As the cases of coronavirus have surged and an increasing number of Americans are sheltering in place, more people are worried about catching COVID-19 from their neighbors. And while the prospect of having an infected neighbor in a cul-de-sac is scary, it’s far more terrifying if you live in a large apartment, co-op, or condo building with everyone sharing (and even coughing in) the same elevators, laundry rooms, and other common spaces.
The issue: At present, building owners and boards aren’t legally required to disclose whether someone tests positive for COVID-19—even if many of the building residents are elderly or have underlying health conditions, say real estate attorneys. However, federal, state, and city laws seem to be changing by the day, so new requirements could come into play at anytime.
But most buildings are sending emails and memos to let folks know if one of their neighbors has contracted the virus so that they can take extra precautions. However, real estate attorneys and lawyers have strongly advised boards, building managers, and property managers against revealing who’s contracted the virus and which unit they live in. And residents can’t be evicted or asked to leave just because they’re sick.
“From a legal perspective, we’re in uncharted territory,” says Omaha, NE–based housing attorney Scott Moore of Baird Holm. “The federal Fair Housing Act prohibits inquiries into whether a tenant has a disability and the nature and extent of their disabilities. That would include questions about medical conditions.”
But federal and state regulations are being shaped and reshaped as the crisis mounts. So just because there aren’t COVID-19 disclosure requirements today, doesn’t mean there won’t be tomorrow.
“The concern is privacy issues versus contaminating an entire building,” says real estate attorney Edward Mermelstein, a partner at One & Only Holdings in New York City. “Every management agent is doing this by the seat of their pants.”
What can building managers disclose about a resident who has COVID-19?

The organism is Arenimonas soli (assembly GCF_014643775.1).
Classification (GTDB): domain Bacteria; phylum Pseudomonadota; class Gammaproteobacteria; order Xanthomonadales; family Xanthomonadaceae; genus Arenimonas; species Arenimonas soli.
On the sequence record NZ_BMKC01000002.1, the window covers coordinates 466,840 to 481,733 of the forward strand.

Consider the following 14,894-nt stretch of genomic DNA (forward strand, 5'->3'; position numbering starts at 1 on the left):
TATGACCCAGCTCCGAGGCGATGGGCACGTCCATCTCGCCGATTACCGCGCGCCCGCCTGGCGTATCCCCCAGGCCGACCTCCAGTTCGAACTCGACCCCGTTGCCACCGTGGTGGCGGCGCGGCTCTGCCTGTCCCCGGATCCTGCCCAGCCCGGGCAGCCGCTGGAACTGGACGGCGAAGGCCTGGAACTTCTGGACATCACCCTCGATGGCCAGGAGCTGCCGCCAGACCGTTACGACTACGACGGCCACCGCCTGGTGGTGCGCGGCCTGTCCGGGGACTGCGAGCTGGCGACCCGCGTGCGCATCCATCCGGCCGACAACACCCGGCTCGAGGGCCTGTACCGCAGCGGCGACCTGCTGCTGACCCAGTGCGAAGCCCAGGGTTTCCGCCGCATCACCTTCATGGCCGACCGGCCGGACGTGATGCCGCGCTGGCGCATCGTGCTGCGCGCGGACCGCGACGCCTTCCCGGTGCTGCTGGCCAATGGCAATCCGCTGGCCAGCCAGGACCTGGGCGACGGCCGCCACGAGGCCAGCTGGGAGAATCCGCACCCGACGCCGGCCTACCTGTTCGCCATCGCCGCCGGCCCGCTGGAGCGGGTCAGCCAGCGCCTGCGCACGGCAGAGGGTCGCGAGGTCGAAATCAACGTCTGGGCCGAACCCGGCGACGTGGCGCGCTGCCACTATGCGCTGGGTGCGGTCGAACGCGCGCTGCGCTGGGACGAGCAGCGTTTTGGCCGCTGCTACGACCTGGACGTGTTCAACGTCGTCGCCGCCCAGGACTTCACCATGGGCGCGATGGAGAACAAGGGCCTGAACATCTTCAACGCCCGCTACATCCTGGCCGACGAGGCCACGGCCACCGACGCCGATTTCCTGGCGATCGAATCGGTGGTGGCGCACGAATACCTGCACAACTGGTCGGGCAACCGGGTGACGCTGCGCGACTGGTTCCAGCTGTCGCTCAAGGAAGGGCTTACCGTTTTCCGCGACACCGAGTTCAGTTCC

There also aren’t any universal guidelines for management companies and boards on what they can tell worried neighbors about an infected person living in their building.
Some aren’t informing residents, but some are. In fact, some are even disclosing which floor those folks live on—which many real estate attorneys believe is a step too far in compromising the sick person’s privacy.
“The idea is to keep others from getting infected,” says Mermelstein.
It’s also to protect the health of building staff. No one wants superintendents or other apartment building personnel to unknowingly enter an apartment where someone is sick to make a minor repair and wind up contracting the virus.
But most buildings managers are highly sensitive about the need to keep information that an infected resident isn’t comfortable with from being blasted out there.
“Disclosing against the wishes of the infectee could potentially expose the board to a lawsuit,” says New York City–based attorney Aaron Shmulewitz, who represents co-op and condo boards. He is a partner at Belkin Burden Goldman.
Buildings that don’t disclose that an infected person lives there could be opening themselves up to a lawsuit, warns Michael Spence, a Seattle-based real estate attorney with Helsell Fetterman.
“God forbid someone catches the virus from a neighbor,” Spence says.
Are residents required to inform building management if they contract COVID-19?
Concerned neighbors may have to keep guessing if someone in their building has gotten sick with the virus. As we’ve mentioned, legally folks aren’t required to let the people a flight below, down the hall, or next door know about their health conditions, and their neighbors don’t have a legal right to know either.
Ethically, however, some folks argue that they should. This allows management to clean the infected person’s hallway, elevator, and stairwells a little more frequently and maybe even add an extra bottle of hand sanitizer in the lobby. And it allows residents to be extra careful when entering the package room or opening doors in the building.
But some folks may fear the stigma that comes along with being the person in 5B with COVID-19.
“It’s the right thing to do. It’s the neighborly thing to do,” says attorney Shmulewitz. “[But] once you let it out, it could be impossible to get it back in. That’s why many people may not disclose it.”
The same privacy protections for residents may not extend to building employees. Residents are going to want to know if an infected handy person has been in their unit.
And if such workers do come forward, buildings can’t contain them in their apartments or demand that they don’t use elevators or other common spaces without a court order. These folks also can’t be evicted or asked to temporarily leave just for having the virus.
“There’s no legal playbook for any of this,” says Shmulewitz. “We’re all making it up as we go along.”